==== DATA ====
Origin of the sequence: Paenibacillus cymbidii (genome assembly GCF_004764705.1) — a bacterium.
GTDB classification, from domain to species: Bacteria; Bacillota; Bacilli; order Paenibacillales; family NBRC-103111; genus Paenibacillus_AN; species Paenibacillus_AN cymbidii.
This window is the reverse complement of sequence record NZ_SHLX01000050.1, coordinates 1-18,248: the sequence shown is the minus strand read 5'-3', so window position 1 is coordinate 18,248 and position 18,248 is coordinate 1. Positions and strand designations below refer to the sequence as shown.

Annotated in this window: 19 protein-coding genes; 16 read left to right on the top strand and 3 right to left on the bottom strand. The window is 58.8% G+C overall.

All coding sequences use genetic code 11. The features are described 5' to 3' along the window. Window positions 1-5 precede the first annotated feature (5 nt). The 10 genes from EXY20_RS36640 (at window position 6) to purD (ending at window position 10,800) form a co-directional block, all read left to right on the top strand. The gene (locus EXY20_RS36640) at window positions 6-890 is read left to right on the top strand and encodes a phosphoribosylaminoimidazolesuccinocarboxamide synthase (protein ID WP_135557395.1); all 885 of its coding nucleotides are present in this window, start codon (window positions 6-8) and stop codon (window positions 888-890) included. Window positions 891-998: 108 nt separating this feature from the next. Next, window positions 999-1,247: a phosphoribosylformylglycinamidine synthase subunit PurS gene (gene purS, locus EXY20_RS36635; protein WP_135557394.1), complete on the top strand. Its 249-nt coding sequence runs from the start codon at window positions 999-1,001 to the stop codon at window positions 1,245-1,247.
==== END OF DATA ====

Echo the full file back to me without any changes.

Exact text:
Origin of the sequence: Paenibacillus cymbidii (genome assembly GCF_004764705.1) — a bacterium.
GTDB classification, from domain to species: Bacteria; Bacillota; Bacilli; order Paenibacillales; family NBRC-103111; genus Paenibacillus_AN; species Paenibacillus_AN cymbidii.
This window is the reverse complement of sequence record NZ_SHLX01000050.1, coordinates 1-18,248: the sequence shown is the minus strand read 5'-3', so window position 1 is coordinate 18,248 and position 18,248 is coordinate 1. Positions and strand designations below refer to the sequence as shown.

Annotated in this window: 19 protein-coding genes; 16 read left to right on the top strand and 3 right to left on the bottom strand. The window is 58.8% G+C overall.

All coding sequences use genetic code 11. The features are described 5' to 3' along the window. Window positions 1-5 precede the first annotated feature (5 nt). The 10 genes from EXY20_RS36640 (at window position 6) to purD (ending at window position 10,800) form a co-directional block, all read left to right on the top strand. The gene (locus EXY20_RS36640) at window positions 6-890 is read left to right on the top strand and encodes a phosphoribosylaminoimidazolesuccinocarboxamide synthase (protein ID WP_135557395.1); all 885 of its coding nucleotides are present in this window, start codon (window positions 6-8) and stop codon (window positions 888-890) included. Window positions 891-998: 108 nt separating this feature from the next. Next, window positions 999-1,247: a phosphoribosylformylglycinamidine synthase subunit PurS gene (gene purS, locus EXY20_RS36635; protein WP_135557394.1), complete on the top strand. Its 249-nt coding sequence runs from the start codon at window positions 999-1,001 to the stop codon at window positions 1,245-1,247.